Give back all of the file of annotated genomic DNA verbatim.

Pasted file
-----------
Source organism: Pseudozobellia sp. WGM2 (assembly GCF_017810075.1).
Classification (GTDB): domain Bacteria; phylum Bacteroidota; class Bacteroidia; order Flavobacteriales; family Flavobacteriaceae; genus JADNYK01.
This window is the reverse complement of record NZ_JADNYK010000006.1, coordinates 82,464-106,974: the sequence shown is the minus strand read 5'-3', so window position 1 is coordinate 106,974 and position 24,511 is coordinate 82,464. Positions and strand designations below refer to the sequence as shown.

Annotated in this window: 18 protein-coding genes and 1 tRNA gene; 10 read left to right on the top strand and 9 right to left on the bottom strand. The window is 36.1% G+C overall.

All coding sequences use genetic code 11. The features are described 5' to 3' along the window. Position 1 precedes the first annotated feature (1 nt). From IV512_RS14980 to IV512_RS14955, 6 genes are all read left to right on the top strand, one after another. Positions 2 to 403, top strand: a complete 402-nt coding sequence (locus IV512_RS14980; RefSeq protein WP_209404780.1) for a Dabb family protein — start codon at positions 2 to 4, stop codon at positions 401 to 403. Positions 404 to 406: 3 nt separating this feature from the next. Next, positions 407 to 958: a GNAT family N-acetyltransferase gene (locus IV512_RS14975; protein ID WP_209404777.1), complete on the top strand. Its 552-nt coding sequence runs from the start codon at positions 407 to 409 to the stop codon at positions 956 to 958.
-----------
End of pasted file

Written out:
Source organism: Pseudozobellia sp. WGM2 (assembly GCF_017810075.1).
Classification (GTDB): domain Bacteria; phylum Bacteroidota; class Bacteroidia; order Flavobacteriales; family Flavobacteriaceae; genus JADNYK01.
This window is the reverse complement of record NZ_JADNYK010000006.1, coordinates 82,464-106,974: the sequence shown is the minus strand read 5'-3', so window position 1 is coordinate 106,974 and position 24,511 is coordinate 82,464. Positions and strand designations below refer to the sequence as shown.

Annotated in this window: 18 protein-coding genes and 1 tRNA gene; 10 read left to right on the top strand and 9 right to left on the bottom strand. The window is 36.1% G+C overall.

All coding sequences use genetic code 11. The features are described 5' to 3' along the window. Position 1 precedes the first annotated feature (1 nt). From IV512_RS14980 to IV512_RS14955, 6 genes are all read left to right on the top strand, one after another. Positions 2 to 403, top strand: a complete 402-nt coding sequence (locus IV512_RS14980; RefSeq protein WP_209404780.1) for a Dabb family protein — start codon at positions 2 to 4, stop codon at positions 401 to 403. Positions 404 to 406: 3 nt separating this feature from the next. Next, positions 407 to 958: a GNAT family N-acetyltransferase gene (locus IV512_RS14975; protein ID WP_209404777.1), complete on the top strand. Its 552-nt coding sequence runs from the start codon at positions 407 to 409 to the stop codon at positions 956 to 958.